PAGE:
Monday, February 6, 2017

The Sting (1973)

Director: George Roy Hill                                  Writer: David S. Ward
Film Score: Marvin Hamlish, Scott Joplin         Cinematography: Robert Surtees
Starring: Paul Newman, Robert Redford, Robert Shaw and Charles Durning

The Sting is, quite simply, one of the greatest films of all time. Everything works in the picture, from the acting to the story to the photography to the music. Even the costumes in the picture were designed by the great Edith Head. This is one time when a film’s Academy Award for best picture is unarguable. One of the more creative and entertaining aspects of the film is that not only are the characters being swindled on the screen, but the audience continually finds themselves fooled as well. The effect is utterly delightful. The film opens with a sepia toned Universal logo from 1936, the time period in which the film is set. Behind the opening credits--beautiful Norman Rockwell type paintings that will also introduce each act of the film--is the unmistakable piano music of Scott Joplin. It’s difficult to imagine a time when “The Entertainer” wasn’t immediately recognizable, but Joplin’s ragtime music had been mostly forgotten when Marvin Hamlish decided it would the perfect accompaniment to the story even though it’s from a different time period. As the music speeds up and adds instruments the principal cast is shown in scenes from the film. As the rest of the credits finish, over a scene from a painting of the Depression, suddenly the painting comes to life in Joliet, Illinois, just outside of Chicago.

James Sloyan is a money runner for the mob. After picking up a payment he runs into Robert Earl Jones being attacked in an alley. Robert Redford shows up and the two help him chase away mugger Jack Kehoe. But Jones can’t walk and he needs to deliver some money. Sloyan volunteers and Redford shows him where to hide it in his pants, but tells him he should hide all his money. When Sloyan rounds the corner with the cash he plans on keeping it, but it’s not until he’s in a cab that he realizes it’s his money that’s been stolen. Later, Redford takes his girl out that night and blows all of his share gambling. Mob boss Robert Shaw learns about the theft and orders Jones and Redford’s murder. When Redford learns from vice cop Charles Durning that the money they stole was mob money, he tries to warn Jones but he gets there too late and his partner is already dead. So Redford seeks out Paul Newman, a big-time con artist, to help him take down Shaw to get revenge for Jones’ death. He’s holed up at a brothel run by Eileen Brennan, and is aided by inside men Ray Walston, Harold Gould and John Heffernan. Through all the planning Redford is on the lookout for Shaw’s men, and Durning is on his tail too. They decide to get in on a rigged poker game that Shaw plays on the train from New York to Chicago, then get him caught up in a rigged horse racing scheme that he won’t be able to resist because he wants so badly to get even with Newman who humiliated him during the poker game.

Of course the bare-bones plot is just the beginning, there is also an entire sub-plot con--actually two--going on at the same time that catch the audience up and fool them. In fact, David Ward’s screenplay began as a story of confidence men and the original idea for the project had him directing. But some time later George Roy Hill became attached to it, and having directed the two stars together five years earlier in Butch Cassidy and the Sundance Kid it didn’t take much arm-twisting to get them both onboard. He did two weeks of rehearsal with the entire cast, and it became clear to the actors that because of his meticulous nature and his enthusiasm, that it was going to be a great film. Nearly every aspect of the confidence men’s world had been researched by Ward and put into the screenplay, and Hill was able to bring that world to life on the screen. In addition to the four stars, the cast of character actors is particularly good. Ray Walston and Eileen Brennan, in particular, are marvelous, and actors like Harold Gould and Dana Elcar really rise above their television work to the benefit of the production. Composer and pianist Marvin Hamlish was actually criticized for the use of ragtime because it was from a different time period than the Depression, but Hill, a pianist himself, was enamored of it and Joplin’s music lifted the film to another level of artistry entirely.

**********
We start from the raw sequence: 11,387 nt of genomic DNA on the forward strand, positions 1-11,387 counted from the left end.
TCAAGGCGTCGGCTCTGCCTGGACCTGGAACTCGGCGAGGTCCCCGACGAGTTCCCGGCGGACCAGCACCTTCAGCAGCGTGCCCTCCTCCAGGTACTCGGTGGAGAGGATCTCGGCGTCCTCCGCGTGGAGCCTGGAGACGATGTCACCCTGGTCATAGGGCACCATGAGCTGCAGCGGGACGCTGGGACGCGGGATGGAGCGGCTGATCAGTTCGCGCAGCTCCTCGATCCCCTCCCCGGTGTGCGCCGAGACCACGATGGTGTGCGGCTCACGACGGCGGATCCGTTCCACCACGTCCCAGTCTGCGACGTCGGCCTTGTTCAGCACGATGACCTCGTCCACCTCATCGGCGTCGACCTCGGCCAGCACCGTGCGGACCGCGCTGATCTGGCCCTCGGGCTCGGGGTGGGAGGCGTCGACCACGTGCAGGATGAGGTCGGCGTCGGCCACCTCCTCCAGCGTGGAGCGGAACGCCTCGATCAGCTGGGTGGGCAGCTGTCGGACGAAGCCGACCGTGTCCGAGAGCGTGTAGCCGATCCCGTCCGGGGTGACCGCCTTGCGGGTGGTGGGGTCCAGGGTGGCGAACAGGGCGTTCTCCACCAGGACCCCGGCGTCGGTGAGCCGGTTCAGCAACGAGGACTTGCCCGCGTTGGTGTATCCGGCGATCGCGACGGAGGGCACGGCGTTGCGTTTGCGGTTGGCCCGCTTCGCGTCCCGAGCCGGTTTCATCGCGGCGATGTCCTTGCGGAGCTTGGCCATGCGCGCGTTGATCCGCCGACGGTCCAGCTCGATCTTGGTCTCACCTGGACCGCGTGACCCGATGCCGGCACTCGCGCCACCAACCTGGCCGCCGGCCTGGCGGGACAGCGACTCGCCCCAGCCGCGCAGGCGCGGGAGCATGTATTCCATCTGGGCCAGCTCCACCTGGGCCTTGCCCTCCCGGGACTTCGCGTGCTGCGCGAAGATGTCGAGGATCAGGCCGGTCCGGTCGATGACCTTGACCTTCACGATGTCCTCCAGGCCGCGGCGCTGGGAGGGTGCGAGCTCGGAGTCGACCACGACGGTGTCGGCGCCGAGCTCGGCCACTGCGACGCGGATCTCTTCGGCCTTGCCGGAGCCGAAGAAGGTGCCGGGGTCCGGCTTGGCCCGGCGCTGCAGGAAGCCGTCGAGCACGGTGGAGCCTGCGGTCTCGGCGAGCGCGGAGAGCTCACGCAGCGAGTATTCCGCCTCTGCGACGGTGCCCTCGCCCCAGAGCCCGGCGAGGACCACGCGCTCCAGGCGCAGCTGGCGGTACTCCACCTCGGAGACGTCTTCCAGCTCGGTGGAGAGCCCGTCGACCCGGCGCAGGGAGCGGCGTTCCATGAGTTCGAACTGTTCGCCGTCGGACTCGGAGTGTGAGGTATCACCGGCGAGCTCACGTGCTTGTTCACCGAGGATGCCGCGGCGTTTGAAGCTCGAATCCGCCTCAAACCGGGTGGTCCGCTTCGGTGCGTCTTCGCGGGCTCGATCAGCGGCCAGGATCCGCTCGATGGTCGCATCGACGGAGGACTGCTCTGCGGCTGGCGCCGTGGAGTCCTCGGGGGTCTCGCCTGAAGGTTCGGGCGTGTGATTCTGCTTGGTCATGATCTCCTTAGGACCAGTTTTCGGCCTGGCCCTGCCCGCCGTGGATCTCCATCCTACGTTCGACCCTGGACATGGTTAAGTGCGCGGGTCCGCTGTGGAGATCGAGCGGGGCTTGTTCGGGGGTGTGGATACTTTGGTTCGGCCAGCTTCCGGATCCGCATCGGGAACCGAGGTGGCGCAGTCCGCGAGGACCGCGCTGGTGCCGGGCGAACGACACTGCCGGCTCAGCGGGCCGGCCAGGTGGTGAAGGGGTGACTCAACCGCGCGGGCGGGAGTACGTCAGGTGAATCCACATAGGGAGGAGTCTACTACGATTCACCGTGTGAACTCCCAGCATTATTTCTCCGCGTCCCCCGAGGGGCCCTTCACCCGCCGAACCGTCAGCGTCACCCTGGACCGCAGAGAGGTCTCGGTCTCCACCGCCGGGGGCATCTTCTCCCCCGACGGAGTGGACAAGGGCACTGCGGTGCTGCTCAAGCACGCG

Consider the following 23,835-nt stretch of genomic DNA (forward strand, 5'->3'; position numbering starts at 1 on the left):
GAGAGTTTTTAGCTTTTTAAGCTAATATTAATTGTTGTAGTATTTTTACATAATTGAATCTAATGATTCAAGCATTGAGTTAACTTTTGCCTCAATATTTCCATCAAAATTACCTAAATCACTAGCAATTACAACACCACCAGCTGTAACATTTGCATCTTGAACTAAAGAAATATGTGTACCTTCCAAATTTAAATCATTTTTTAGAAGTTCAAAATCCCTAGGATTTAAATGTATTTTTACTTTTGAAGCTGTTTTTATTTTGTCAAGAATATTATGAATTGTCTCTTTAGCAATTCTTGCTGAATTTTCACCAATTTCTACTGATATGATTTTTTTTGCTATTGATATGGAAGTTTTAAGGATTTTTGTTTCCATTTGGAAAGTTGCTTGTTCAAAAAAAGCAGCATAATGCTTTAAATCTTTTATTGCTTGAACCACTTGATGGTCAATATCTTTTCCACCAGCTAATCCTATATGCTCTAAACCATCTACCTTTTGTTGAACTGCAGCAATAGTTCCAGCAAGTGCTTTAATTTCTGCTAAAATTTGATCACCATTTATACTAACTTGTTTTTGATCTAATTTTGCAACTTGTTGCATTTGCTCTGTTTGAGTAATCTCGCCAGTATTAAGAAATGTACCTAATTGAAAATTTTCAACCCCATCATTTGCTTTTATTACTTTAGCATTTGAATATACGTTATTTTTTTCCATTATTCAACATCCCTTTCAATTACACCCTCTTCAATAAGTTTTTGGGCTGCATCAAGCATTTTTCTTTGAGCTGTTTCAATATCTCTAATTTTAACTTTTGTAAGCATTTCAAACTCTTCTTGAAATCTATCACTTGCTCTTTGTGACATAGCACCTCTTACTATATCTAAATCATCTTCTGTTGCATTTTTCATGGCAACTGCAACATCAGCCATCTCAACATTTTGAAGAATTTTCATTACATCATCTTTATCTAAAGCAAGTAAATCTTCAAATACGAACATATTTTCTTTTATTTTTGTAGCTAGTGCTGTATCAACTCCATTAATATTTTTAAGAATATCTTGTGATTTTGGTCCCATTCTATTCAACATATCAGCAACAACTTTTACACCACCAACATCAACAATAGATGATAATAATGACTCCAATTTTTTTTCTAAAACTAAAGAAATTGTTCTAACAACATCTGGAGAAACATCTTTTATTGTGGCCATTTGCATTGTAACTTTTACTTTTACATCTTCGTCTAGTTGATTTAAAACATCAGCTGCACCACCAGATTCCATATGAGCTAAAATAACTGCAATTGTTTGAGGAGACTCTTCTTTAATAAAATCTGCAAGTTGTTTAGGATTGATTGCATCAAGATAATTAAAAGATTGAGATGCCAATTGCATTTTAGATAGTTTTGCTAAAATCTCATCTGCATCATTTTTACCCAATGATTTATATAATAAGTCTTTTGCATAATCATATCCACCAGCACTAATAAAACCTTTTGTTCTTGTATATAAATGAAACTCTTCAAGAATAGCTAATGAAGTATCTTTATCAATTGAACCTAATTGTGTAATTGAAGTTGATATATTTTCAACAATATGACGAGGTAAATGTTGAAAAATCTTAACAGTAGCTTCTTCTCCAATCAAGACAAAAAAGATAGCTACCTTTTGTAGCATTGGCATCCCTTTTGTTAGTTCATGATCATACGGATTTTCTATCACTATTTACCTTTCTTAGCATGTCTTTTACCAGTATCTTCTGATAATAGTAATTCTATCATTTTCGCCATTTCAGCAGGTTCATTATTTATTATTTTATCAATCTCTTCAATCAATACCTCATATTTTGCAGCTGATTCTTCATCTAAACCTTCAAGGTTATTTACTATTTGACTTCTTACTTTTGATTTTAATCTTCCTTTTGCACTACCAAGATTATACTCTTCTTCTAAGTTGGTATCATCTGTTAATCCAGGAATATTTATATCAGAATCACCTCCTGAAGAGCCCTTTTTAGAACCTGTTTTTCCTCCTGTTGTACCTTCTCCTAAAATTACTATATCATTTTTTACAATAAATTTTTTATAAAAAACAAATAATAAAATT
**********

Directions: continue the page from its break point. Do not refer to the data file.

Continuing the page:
The film was nominated for ten Academy Awards and took home seven of them, all of them absolutely well deserved. In addition to best picture, David Ward won for his brilliant screenplay, which is where it all began. Obviously George Roy Hill won for best direction, expertly bringing all of the elements together on the screen in a cohesive whole. Marvin Hamlish won for his adaptation of Joplin’s music, which is as much a part of the success of the film as the actors or director. Edith Head won again--her last of eight Oscars--for the costume design, as did the team of Henry Bumstead and James W. Payne, the production designers who created and dressed the sets with historical accuracy. And finally William Reynolds won an award for editing, which was very good, especially in the unique transitions he used. One of the ironies of the film is that Robert Shaw wanted a lead actor credit, with his name beside Newman and Redford’s. If he hadn’t, it’s almost sure that he would have won a supporting actor Oscar as well. And yet because he strained the ligaments in his knee before shooting began, he had been willing to bow out of the role. But Hill decided to use the limp and it became part of his character. The Sting is one of the all-time great caper films in cinema history and one of Hollywood’s all-time great movies in any genre.

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